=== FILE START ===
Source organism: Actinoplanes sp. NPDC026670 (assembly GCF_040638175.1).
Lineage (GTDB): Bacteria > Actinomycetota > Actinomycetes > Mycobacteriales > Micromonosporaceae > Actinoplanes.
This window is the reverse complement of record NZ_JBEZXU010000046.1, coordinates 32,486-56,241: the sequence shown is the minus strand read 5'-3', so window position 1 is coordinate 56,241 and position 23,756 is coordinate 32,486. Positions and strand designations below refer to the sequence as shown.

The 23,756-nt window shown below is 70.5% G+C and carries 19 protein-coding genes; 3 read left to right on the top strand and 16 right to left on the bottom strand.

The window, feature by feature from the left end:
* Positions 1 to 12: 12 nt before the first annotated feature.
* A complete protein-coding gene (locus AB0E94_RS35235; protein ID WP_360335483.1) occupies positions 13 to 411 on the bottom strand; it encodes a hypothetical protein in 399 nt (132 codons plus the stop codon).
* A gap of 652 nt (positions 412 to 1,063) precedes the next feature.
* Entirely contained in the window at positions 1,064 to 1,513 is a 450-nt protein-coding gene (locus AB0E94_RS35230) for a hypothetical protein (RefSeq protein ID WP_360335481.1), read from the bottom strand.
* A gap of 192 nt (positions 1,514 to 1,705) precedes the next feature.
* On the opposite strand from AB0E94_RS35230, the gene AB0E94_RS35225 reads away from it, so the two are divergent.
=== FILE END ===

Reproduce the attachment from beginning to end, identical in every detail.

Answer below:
Source organism: Actinoplanes sp. NPDC026670 (assembly GCF_040638175.1).
Lineage (GTDB): Bacteria > Actinomycetota > Actinomycetes > Mycobacteriales > Micromonosporaceae > Actinoplanes.
This window is the reverse complement of record NZ_JBEZXU010000046.1, coordinates 32,486-56,241: the sequence shown is the minus strand read 5'-3', so window position 1 is coordinate 56,241 and position 23,756 is coordinate 32,486. Positions and strand designations below refer to the sequence as shown.

The 23,756-nt window shown below is 70.5% G+C and carries 19 protein-coding genes; 3 read left to right on the top strand and 16 right to left on the bottom strand.

The window, feature by feature from the left end:
* Positions 1 to 12: 12 nt before the first annotated feature.
* A complete protein-coding gene (locus AB0E94_RS35235; protein ID WP_360335483.1) occupies positions 13 to 411 on the bottom strand; it encodes a hypothetical protein in 399 nt (132 codons plus the stop codon).
* A gap of 652 nt (positions 412 to 1,063) precedes the next feature.
* Entirely contained in the window at positions 1,064 to 1,513 is a 450-nt protein-coding gene (locus AB0E94_RS35230) for a hypothetical protein (RefSeq protein ID WP_360335481.1), read from the bottom strand.
* A gap of 192 nt (positions 1,514 to 1,705) precedes the next feature.
* On the opposite strand from AB0E94_RS35230, the gene AB0E94_RS35225 reads away from it, so the two are divergent.